Near-infrared fluorescence-assisted thoracoscopic diverticulectomy of esophageal diverticulum: a case report
Journal of Cardiothoracic Surgery volume 18, Article number: 84 (2023)
Esophageal diverticulum is a rare condition that requires treatment only when symptoms are present. Surgery has been considered to be the only curative option for symptomatic cases. The most popular procedure is diverticulectomy. Clear and intact exposure of the diverticulum’s neck is the basis for safe and effective diverticulectomy.
We herein report a case of a 57 year-old woman with an epiphrenic diverticulum. VATS diverticulectomy was scheduled. To better identify the diverticulum neck, we injected indocyanine green (ICG) into the diverticulum through the endoscopic channel, and the diverticulum wall and neck were clearly visible under near-infrared (NIR) fluorescence. With the help of this method, diverticulectomy was successfully performed.
This case shows that NIR fluorescence with ICG is safe, simple and reliable and can be used for diverticulectomy.
Esophageal diverticulum is a rare benign abnormality defined as a protrusion from the esophagus. The majority of patients are asymptomatic, and only symptomatic patients require treatment . The last decades have witnessed a spurt in minimally invasive surgery (MIS), and there is a trend to use MIS, including video-assisted thoracic surgery (VATS) and laparoscopic surgery, to treat esophageal diverticula . Regardless of the methods used, clear and intact exposure of the diverticulum neck is the basis of a safe and efficient resection of the diverticulum . Even with the assistance of endoscopy, it is sometimes difficult to identify the diverticulum neck, especially when the esophageal diverticulum is tightly adhered to the surrounding tissue. Here, we describe a case in which we utilized indocyanine green (ICG) and near-infrared (NIR) fluorescence to identify the neck of an epiphrenic diverticulum. Consent was obtained from the patient.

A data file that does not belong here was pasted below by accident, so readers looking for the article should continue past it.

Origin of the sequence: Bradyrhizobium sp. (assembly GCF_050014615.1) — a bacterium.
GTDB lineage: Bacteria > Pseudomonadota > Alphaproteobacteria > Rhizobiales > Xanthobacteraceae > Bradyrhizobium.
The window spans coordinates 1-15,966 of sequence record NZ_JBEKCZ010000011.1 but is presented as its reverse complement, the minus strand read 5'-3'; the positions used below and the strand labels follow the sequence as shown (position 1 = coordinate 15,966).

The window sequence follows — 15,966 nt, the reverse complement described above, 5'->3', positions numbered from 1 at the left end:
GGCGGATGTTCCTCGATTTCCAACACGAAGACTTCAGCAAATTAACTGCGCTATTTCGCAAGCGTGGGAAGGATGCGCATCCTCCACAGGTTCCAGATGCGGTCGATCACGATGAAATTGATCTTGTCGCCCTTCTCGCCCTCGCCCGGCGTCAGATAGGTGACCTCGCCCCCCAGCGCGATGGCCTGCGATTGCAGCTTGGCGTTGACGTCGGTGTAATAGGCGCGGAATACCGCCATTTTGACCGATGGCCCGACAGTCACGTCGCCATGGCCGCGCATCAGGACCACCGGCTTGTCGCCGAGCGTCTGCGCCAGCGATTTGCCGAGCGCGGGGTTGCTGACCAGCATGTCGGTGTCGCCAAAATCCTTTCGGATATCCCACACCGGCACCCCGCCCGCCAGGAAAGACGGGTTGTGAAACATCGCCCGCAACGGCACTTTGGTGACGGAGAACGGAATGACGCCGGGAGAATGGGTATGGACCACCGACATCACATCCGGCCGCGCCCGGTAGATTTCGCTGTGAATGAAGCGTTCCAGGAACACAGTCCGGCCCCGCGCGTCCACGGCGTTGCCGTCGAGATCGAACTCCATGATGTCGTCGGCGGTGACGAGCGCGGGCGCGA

The patient was a 57 year-old woman who presented with the chief complaint of retrosternal foreign body sensation for 3 months. She visited a hospital near her home, and upper gastrointestinal endoscopy revealed a diverticulum 30 cm from the incisor line (Fig. 1A). She had a medical history of hypertension for 25 years. Upon admission, physical examination, chest X-ray study, lung function test and laboratory test were all normal. An upper gastrointestinal contrast examination revealed a diverticulum on the right wall, and barium remained in the diverticulum (Fig. 1B). Chest enhanced computed tomography revealed an epiphrenic diverticulum with a diameter of 35 mm (Fig. 1C).
VATS diverticulectomy was scheduled. The patient was placed in the left lateral position and under general anesthesia using double lumen intubation to collapse the right lung. The operation port and observation port were made in the fifth and seventh intercostal spaces, respectively. We first identified the esophageal diverticulum in the posterior mediastinum and incised the overlying pleura. We found that the diverticulum was slightly more adherent to the surrounding lung tissue, and the diverticulum wall was carefully dissected. We further dissected the neck region of the diverticulum with blunt and sharp dissection. With the aid of an endoscope, the diverticulum neck was identified bit by bit with the help of the endoscopic light. To better identify the diverticulum neck, we inserted the lens of the endoscope into the diverticulum and instilled approximately 30 ml ICG (2.5 mg/ml) into the diverticulum through the endoscopic channel. The wall and neck of the diverticulum were visualized immediately under NIR fluorescence, whereas the normal esophagus could not be seen due to the occlusion of the muscular layer (Fig. 2A). To avoid causing esophageal stenosis, we used the endoscope as a bougie. Then, the neck was resected with an endoscopic purple stapler (EndoGIA) exactly parallel to the longitudinal axis of the esophagus with the assistance of ICG (Fig. 2B). The overlying muscle layers were reapproximated over the stapler suturing with V-lock suture (Covidien, Inc.). An air-leak test was performed to rule out early leakage. A chest tube was placed, and the specimen was extracted. The operation time was 122 min, and the intraoperative blood loss was 40 ml.